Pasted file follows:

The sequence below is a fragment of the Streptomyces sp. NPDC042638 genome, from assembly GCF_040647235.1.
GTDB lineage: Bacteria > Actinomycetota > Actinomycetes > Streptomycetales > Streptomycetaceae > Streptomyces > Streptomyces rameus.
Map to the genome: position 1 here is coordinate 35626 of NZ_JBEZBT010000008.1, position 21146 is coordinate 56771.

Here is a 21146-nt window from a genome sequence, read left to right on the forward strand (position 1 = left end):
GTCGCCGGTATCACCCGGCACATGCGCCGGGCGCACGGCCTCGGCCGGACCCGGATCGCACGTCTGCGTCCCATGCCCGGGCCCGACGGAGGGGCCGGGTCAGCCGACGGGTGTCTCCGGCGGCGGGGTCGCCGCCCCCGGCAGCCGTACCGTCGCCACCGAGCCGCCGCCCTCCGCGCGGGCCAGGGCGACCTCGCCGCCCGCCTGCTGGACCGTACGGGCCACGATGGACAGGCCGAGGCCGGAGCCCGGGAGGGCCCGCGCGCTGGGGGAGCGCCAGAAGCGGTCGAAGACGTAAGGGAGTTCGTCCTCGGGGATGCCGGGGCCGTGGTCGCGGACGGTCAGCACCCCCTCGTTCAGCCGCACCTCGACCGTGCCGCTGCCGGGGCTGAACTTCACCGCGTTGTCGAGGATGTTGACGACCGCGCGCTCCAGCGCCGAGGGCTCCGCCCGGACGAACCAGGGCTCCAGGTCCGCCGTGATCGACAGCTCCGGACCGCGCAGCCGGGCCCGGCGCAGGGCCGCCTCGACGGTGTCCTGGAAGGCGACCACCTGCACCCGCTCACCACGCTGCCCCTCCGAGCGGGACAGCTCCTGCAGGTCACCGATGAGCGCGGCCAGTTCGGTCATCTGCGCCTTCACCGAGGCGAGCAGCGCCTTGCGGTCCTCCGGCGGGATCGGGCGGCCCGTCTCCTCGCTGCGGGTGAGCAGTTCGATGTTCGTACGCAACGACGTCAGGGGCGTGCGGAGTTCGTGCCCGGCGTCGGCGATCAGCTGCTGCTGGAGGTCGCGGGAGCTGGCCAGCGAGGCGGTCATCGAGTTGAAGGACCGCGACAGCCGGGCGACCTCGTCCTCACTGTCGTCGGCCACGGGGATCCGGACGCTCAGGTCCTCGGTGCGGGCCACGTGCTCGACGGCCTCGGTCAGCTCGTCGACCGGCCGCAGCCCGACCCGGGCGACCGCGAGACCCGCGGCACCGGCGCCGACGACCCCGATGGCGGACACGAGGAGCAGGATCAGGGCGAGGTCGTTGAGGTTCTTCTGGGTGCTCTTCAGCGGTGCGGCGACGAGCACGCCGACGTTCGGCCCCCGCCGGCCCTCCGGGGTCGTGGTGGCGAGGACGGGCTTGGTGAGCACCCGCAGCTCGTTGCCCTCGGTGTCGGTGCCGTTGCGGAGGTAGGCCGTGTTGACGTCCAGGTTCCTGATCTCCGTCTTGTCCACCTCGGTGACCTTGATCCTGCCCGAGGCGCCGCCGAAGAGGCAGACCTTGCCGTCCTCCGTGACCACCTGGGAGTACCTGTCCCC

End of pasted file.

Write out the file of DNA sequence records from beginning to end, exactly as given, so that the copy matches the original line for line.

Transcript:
The sequence below is a fragment of the Streptomyces sp. NPDC042638 genome, from assembly GCF_040647235.1.
GTDB lineage: Bacteria > Actinomycetota > Actinomycetes > Streptomycetales > Streptomycetaceae > Streptomyces > Streptomyces rameus.
Map to the genome: position 1 here is coordinate 35626 of NZ_JBEZBT010000008.1, position 21146 is coordinate 56771.

Here is a 21146-nt window from a genome sequence, read left to right on the forward strand (position 1 = left end):
GTCGCCGGTATCACCCGGCACATGCGCCGGGCGCACGGCCTCGGCCGGACCCGGATCGCACGTCTGCGTCCCATGCCCGGGCCCGACGGAGGGGCCGGGTCAGCCGACGGGTGTCTCCGGCGGCGGGGTCGCCGCCCCCGGCAGCCGTACCGTCGCCACCGAGCCGCCGCCCTCCGCGCGGGCCAGGGCGACCTCGCCGCCCGCCTGCTGGACCGTACGGGCCACGATGGACAGGCCGAGGCCGGAGCCCGGGAGGGCCCGCGCGCTGGGGGAGCGCCAGAAGCGGTCGAAGACGTAAGGGAGTTCGTCCTCGGGGATGCCGGGGCCGTGGTCGCGGACGGTCAGCACCCCCTCGTTCAGCCGCACCTCGACCGTGCCGCTGCCGGGGCTGAACTTCACCGCGTTGTCGAGGATGTTGACGACCGCGCGCTCCAGCGCCGAGGGCTCCGCCCGGACGAACCAGGGCTCCAGGTCCGCCGTGATCGACAGCTCCGGACCGCGCAGCCGGGCCCGGCGCAGGGCCGCCTCGACGGTGTCCTGGAAGGCGACCACCTGCACCCGCTCACCACGCTGCCCCTCCGAGCGGGACAGCTCCTGCAGGTCACCGATGAGCGCGGCCAGTTCGGTCATCTGCGCCTTCACCGAGGCGAGCAGCGCCTTGCGGTCCTCCGGCGGGATCGGGCGGCCCGTCTCCTCGCTGCGGGTGAGCAGTTCGATGTTCGTACGCAACGACGTCAGGGGCGTGCGGAGTTCGTGCCCGGCGTCGGCGATCAGCTGCTGCTGGAGGTCGCGGGAGCTGGCCAGCGAGGCGGTCATCGAGTTGAAGGACCGCGACAGCCGGGCGACCTCGTCCTCACTGTCGTCGGCCACGGGGATCCGGACGCTCAGGTCCTCGGTGCGGGCCACGTGCTCGACGGCCTCGGTCAGCTCGTCGACCGGCCGCAGCCCGACCCGGGCGACCGCGAGACCCGCGGCACCGGCGCCGACGACCCCGATGGCGGACACGAGGAGCAGGATCAGGGCGAGGTCGTTGAGGTTCTTCTGGGTGCTCTTCAGCGGTGCGGCGACGAGCACGCCGACGTTCGGCCCCCGCCGGCCCTCCGGGGTCGTGGTGGCGAGGACGGGCTTGGTGAGCACCCGCAGCTCGTTGCCCTCGGTGTCGGTGCCGTTGCGGAGGTAGGCCGTGTTGACGTCCAGGTTCCTGATCTCCGTCTTGTCCACCTCGGTGACCTTGATCCTGCCCGAGGCGCCGCCGAAGAGGCAGACCTTGCCGTCCTCCGTGACCACCTGGGAGTACCTGTCCCC